He is supposedly one would say, yes, one would say no, supposedly bringing together this urban agenda. So Michael Cohen, has a history of bringing people to the President. But when you are in the proximity of a President of the United States, it's not about lining your pockets. It is not about pay for play, it's about how your accessibility to the president can help people instead of lining your pockets.

LEMON: Brian, I want to talk about Sarah Sanders, because dodging questions left and right today about the president.

BRIAN KAREM, EXECUTIVE EDITOR, SENTINEL NEWSPAPER: All day and twice on Sunday. We meet again, throwback.

LEMON: And the payments received. Let's watch.


UNIDENTIFIED FEMALE: Do you know whether Mr. Cohen ever approached the White House as a representative of any of those companies, whether the President was aware of the payments or whether he was aware that Mr. Cohen was marketing something?

HUCKABEE SANDERS: I'm not aware, and again I would refer you to the outside council.

UNIDENTIFIED FEMALE: Has the President taken any action during his administration to benefit Novartis, AT&T courier airspace?

HUCKABEE SANDERS: Not that I am aware of.

UNIDENTIFIED MALE: Do you believe that Michael Cohen was ever in anyway qualified by insights in this administration?

HUCKABEE SANDERS: I'm not going to get into somebody else's qualifications.


LEMON: Yes. So, again and again, I mean, she can't get into it. She had referred to a reporter to the outside council. Is the White House -- do you guys feel like the press is getting a run around?

[23:05:04] KAREM: Well, we always get the run around. The only answer that was missing out of that montage was, I can't get ahead of the President on that. And I would tell you, you will never get ahead of the president on that. The only one who ever did was Giuliani and look what had happened. He set himself on fire.

Simply fact the matter is they give her this little information as possible. She has as much admitted that earlier when she said that she gives us the best information, she has at the time. I would bring up something that Frank said earlier. And Frank, I've never heard the word subtle ever used when it comes to the President of the United States or this President anyway. And they are not subtle in how they brawl beaters over the head with what they don't want to tell us.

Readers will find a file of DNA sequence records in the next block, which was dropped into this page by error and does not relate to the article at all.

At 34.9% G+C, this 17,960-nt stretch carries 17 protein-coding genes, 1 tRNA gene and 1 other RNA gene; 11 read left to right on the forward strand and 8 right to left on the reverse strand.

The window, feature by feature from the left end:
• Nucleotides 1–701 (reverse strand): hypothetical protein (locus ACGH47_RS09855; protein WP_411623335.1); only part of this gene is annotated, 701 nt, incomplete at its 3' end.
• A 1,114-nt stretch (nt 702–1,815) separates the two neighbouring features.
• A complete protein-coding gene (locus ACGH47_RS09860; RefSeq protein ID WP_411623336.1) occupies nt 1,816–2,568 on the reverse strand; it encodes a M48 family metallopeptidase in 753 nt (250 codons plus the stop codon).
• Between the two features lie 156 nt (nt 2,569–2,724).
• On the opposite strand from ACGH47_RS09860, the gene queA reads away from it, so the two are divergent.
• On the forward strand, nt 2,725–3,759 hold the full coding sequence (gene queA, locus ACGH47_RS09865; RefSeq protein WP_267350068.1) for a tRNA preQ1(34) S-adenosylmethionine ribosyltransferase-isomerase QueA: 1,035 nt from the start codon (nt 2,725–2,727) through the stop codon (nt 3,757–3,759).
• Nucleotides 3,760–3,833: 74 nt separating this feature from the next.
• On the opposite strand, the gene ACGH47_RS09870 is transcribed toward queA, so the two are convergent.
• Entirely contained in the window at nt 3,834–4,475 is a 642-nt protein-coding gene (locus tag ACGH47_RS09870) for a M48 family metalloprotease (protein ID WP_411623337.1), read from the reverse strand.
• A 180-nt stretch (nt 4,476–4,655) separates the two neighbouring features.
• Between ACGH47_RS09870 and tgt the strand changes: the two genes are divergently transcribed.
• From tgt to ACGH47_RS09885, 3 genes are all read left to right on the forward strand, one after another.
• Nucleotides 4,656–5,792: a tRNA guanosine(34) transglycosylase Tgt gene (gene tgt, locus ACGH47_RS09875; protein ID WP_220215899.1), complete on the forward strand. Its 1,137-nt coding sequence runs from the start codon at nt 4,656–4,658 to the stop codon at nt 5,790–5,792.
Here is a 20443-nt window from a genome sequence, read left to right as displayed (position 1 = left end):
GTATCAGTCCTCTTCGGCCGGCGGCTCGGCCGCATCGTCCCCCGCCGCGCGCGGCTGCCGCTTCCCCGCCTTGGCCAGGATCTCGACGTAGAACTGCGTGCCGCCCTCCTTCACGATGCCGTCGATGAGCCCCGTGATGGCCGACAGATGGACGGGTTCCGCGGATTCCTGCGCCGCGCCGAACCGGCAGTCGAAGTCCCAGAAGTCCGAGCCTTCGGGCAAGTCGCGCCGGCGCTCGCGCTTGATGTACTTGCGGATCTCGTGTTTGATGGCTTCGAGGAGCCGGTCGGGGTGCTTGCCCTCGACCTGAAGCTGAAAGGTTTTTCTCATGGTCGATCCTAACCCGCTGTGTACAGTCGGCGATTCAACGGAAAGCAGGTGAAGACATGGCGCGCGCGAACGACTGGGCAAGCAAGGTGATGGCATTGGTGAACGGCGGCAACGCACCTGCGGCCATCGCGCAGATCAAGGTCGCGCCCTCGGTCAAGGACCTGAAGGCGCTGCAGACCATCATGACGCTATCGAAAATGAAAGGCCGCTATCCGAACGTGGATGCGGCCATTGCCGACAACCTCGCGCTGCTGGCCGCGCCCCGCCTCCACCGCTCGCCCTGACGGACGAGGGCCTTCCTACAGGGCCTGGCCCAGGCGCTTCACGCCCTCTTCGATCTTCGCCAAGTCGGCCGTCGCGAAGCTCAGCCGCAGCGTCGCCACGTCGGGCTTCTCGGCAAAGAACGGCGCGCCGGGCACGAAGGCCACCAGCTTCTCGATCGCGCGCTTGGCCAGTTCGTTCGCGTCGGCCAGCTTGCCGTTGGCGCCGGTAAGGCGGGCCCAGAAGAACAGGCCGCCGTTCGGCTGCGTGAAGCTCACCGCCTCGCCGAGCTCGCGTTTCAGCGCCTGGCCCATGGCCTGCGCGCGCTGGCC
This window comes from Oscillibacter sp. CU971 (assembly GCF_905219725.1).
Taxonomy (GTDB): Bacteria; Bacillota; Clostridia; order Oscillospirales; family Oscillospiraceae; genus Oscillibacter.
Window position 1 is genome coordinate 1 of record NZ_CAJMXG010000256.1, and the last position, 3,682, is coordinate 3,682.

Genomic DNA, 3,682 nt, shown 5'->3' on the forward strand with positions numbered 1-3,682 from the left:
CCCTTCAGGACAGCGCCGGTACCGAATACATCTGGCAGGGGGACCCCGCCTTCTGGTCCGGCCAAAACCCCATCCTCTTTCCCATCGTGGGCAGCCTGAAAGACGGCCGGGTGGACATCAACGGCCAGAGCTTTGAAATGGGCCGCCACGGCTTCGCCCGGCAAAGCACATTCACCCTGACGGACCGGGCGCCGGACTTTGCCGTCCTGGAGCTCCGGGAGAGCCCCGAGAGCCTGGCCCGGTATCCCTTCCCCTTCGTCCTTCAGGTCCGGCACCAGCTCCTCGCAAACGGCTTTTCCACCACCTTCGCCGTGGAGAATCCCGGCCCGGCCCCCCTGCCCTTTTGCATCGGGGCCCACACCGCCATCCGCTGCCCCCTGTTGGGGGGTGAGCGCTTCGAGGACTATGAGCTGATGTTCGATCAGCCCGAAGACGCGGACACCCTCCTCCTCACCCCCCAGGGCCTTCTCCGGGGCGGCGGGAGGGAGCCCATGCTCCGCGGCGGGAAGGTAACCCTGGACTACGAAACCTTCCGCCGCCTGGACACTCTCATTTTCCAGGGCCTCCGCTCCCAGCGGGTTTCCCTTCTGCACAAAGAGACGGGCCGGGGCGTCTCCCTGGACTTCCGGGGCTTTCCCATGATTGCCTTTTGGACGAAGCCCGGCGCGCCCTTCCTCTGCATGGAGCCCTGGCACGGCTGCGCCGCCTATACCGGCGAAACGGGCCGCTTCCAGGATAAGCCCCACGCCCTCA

They need an enemy. We're the enemy. They project upon us as the enemy, and they fight us. And they're going to walk around us and they're going to avoid us. And it's not subtle. It's very brutal, and it's very -- it's un-Presidential. LEMON: They know full well that the outside council is not going to

talk to the President either and we are not getting any answers from that. So, there's basically, you will never going to get an answer to it.

KAREM: Exactly.

LEMON: But April, Sanders seems to use the phrase not aware a lot -- a lot these days. But, I mean, shouldn't she be an aware? She is after all the president's press secretary, she speaks on behalf of the President. That is you April.

RYAN: It is kind of a Galopede dance, not aware, keeps are -- that is delicate dance for her to say not aware. Because she keeps herself out of trouble by saying that, if there's any kind of legality that comes behind what she says. But also listening to former press secretaries before, sometimes they just don't want to know some things. Because if they do they are in a quandary when it comes up in that briefing room. It could slip out or the fact they have to say something that is unflattering for a president.

But in the court of public opinion it doesn't look good. But she is saving herself by saying that she is not aware. So words matter. The devil is in the details, and the devil is in those words. Words matter.

KAREM: Right. And it is a consequence.

RYAN: And for her to say that, she is keeping herself out of trouble.

LEMON: I wonder if there, you know, on this issue if these evasive statements, Frank, if it undermines their credibility when it comes to larger issues.

BRUNI: Well, it totally does, but I don't think she has any credibility left. And I think, yes saying I am unaware, keeps her out of trouble, I think she is genuinely unaware. I think she is being kept in the dark. I think a lot of people around Trump are in the dark a lot of the time. And the question you have to ask is how do you continue in the job? If you have no information, let alone the best information to give people, how can you step out there day after day? And seem to be that utterly -- I mean, because you come across as incompetent even though what you really are is unaware. The empress of unawareness here and why are -- why -- I think it's time to ask why we keep going back to these briefings. We in the media day after day after day? Because it just yields pieces of video like --